The story follows his life on the streets, an inner sixth sense helping him to survive including escaping from a railway worker who befriended him and then showed him to a friend. Saroo felt something was not right and he ran from the house where he had been ‘invited’ to stay. Eventually a teenager took him to a police station and he was taken in by the Indian Society for Sponsorship and Adoption. The Society tried unsucessfully to locate his family. What Saroo did not know was that he had been unable to give them enough information for them to trace his hometown and he was officially declared as a lost child.
There was an adoption scheme between the Indian and Australian governments and Saroo was adopted by a family in Hobart, Tasmania, Australia, the Brierley family. His new life began in Hobart.
During the relatively short passage of time from the late 1980’s to the present day, the world wide web became part of everyday lives and following a lead, Saroo realises he may be able to trace his family in India by using the Social Media sites.
The Messenger of Athens – Anne Zaroudi
A light-hearted summer murder mystery read set in Greece. It is set on the fictional island of Thinimos and is the first book in a series based on the Seven Deadly Sins. This being based on ‘Lust’ and features a rather strange detective, Hermes Diaktoros of whom little is known, other than he appears when what is seemingly a straightforward death has occurred.
Mystery surrounds him. Could he be an ‘avenging angel’ only reporting to a ‘higher authority’ and there to ensure justice is carried out?
His methods of investigation are unorthodox, his trademark a pair of immaculately kept white plimsolls, possibly a modern version of the winged sandals worn by his namesake Hermes, messenger of the Gods. The reader is never told how he gets his information thus adding to his mystique.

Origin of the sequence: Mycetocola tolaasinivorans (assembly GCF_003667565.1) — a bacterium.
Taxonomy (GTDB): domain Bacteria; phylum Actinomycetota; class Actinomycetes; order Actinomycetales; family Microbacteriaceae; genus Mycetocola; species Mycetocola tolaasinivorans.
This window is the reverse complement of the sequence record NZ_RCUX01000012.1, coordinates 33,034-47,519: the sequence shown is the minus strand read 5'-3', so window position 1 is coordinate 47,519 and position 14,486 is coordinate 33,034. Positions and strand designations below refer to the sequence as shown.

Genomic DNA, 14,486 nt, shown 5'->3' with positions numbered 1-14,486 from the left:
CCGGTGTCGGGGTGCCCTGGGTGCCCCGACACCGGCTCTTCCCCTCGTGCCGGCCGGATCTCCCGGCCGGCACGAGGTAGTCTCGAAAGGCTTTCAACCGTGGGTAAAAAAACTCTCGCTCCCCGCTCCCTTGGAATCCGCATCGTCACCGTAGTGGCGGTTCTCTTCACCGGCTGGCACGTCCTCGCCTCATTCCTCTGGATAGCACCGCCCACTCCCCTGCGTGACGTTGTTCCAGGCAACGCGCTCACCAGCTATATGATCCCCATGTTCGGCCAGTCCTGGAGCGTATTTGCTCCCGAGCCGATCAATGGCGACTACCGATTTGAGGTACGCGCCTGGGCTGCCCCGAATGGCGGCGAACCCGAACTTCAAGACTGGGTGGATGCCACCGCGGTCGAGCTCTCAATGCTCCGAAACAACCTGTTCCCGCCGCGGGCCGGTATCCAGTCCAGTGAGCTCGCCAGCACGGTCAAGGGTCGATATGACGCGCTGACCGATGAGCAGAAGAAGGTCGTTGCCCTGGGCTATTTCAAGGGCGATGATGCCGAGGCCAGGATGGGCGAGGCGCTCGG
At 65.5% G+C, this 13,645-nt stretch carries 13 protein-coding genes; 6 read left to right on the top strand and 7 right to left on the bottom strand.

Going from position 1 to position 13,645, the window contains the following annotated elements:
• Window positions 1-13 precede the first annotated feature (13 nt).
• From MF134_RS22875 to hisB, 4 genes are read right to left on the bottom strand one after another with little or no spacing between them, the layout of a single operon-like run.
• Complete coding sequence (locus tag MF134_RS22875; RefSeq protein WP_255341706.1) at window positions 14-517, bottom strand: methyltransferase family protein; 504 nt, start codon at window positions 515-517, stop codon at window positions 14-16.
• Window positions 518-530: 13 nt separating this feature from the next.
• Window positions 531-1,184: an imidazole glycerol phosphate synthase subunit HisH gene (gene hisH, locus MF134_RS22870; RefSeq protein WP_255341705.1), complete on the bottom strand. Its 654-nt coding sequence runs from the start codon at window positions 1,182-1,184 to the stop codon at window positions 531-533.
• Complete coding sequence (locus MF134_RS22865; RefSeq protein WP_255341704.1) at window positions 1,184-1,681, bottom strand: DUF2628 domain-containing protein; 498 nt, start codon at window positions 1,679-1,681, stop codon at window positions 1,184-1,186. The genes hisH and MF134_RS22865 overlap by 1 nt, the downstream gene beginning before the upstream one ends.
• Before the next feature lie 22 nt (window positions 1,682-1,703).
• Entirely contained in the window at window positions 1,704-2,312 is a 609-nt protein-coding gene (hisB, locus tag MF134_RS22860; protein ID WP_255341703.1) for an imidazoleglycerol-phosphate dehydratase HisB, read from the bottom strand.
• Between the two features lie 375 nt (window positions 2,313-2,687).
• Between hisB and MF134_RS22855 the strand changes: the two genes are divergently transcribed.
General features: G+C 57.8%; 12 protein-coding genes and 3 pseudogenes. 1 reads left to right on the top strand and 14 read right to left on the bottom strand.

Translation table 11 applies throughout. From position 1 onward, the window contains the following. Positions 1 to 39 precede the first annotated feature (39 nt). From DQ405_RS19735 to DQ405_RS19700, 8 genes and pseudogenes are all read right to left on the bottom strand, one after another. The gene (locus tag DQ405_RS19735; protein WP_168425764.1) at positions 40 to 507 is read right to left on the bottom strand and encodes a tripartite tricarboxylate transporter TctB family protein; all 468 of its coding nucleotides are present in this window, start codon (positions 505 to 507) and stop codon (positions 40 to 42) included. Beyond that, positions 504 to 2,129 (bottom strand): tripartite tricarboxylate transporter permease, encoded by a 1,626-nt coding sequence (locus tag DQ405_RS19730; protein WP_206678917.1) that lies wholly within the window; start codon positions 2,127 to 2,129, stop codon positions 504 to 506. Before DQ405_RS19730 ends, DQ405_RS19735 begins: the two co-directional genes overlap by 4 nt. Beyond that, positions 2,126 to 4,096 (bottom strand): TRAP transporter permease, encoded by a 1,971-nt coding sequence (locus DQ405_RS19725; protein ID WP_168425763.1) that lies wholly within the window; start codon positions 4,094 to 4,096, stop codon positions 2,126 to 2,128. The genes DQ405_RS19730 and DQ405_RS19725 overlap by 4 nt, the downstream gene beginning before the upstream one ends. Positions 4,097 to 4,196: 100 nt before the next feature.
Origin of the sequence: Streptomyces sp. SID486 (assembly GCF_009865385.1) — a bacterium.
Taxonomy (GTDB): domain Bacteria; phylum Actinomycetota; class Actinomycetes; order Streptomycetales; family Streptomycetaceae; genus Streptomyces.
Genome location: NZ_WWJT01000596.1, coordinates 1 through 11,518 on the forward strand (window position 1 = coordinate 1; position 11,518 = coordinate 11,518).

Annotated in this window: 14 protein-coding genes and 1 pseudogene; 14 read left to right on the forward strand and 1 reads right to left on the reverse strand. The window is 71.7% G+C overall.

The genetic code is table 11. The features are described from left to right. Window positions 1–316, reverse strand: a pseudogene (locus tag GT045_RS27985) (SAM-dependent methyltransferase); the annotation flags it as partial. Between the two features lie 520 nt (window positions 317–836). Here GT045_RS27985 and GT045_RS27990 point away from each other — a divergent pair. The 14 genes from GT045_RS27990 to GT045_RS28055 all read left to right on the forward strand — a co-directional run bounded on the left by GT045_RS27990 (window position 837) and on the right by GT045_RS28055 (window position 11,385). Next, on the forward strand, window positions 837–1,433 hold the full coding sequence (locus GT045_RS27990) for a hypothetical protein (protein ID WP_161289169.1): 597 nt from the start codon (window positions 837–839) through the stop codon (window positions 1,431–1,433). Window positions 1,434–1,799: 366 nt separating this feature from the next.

In this first book based on ‘Lust’, a young girl’s body has been discovered lying at the bottom of a mountainside. Her death is shrugged off by the local police as an accident or suicide until Hermes appears on the scene. He is determined that the truth of her death will be told and his investigations depict a darker side of Greek life in a protective community where myths, lies, corruption and tragedy along with a touching love story are revealed.
Despite the fantasy element it is a good mystery story and a must for anyone who loves to read about Greek culture other than the sun, sea and sand holiday aspect.
Why Vampires Never Die...by Theresa Stoker
Have you ever wondered why we’re so drawn to vampire stories? Of course there is the intoxicating terror we get to experience without ever actually leaving the safety of our armchair. But is there something more? Vampire stories first entered print in the English-speaking world in the nineteenth century, when the idea of a man entering a maiden’s bedroom was both more shocking and more thrilling to a contemporary audience than we can imagine today. So the element of sexual fantasy or transgressive behaviour was always present. Le Fanu’s female vampire Carmilla notwithstanding, our abiding image of the Victorian/Edwardian vampire is of a male aristocrat preying on virgins. Whilst this fantasy remains popular – after all the Byronic hero is a staple of Regency Romance – twenty-first century vampires have adapted to social change.
It is sometimes said that our interest in vampires reflects a society in which aristocrats prey on the poor. This might seem to fit one the earliest vampire stories printed in English, Polidori’s The Vampyre. John Polidiri was Byron’s doctor and travelled with him to Switzerland, Italy and Greece. In his introduction to the tale he claims that vampire legends originated in Turkey. When his story was published in 1819 the vampire, Ruthven, was widely believed to be a thinly veiled portrait of Byron, already cast in the role of predatory aristocrat by English society. In The Vampyre as in Regency England, ‘society’ means the fashionable, leisured classes as opposed to ‘the folk’. So the characters Ruthven and his companion Aubrey can be seen as representing an elite society which is contrasted with the innocence of the representative of the folk, the Greek girl Ianthe who is Ruthven’s victim. Ianthe is sometimes described as a peasant, but her social status is not that clear cut. Her father is described as a Greek of Athens. Aubrey considers the folly of marrying ‘an uneducated Greek girl’, and yet we know that Ianthe has had a nurse. From such scant evidence we can’t assume that Ianthe belongs to the wealthy merchant class, but this seems to be at least as likely as that she is of peasant origin. It is her innocence, ‘so contrasted with all the affected virtues of the women among whom he had sought for his vision of romance’, that marks her as of ‘the people’ rather than of ‘society’. Of course the people, creators and carriers of folklore, are the source of vampire superstitions which circulated long before they were picked up by the educated classes and put into print.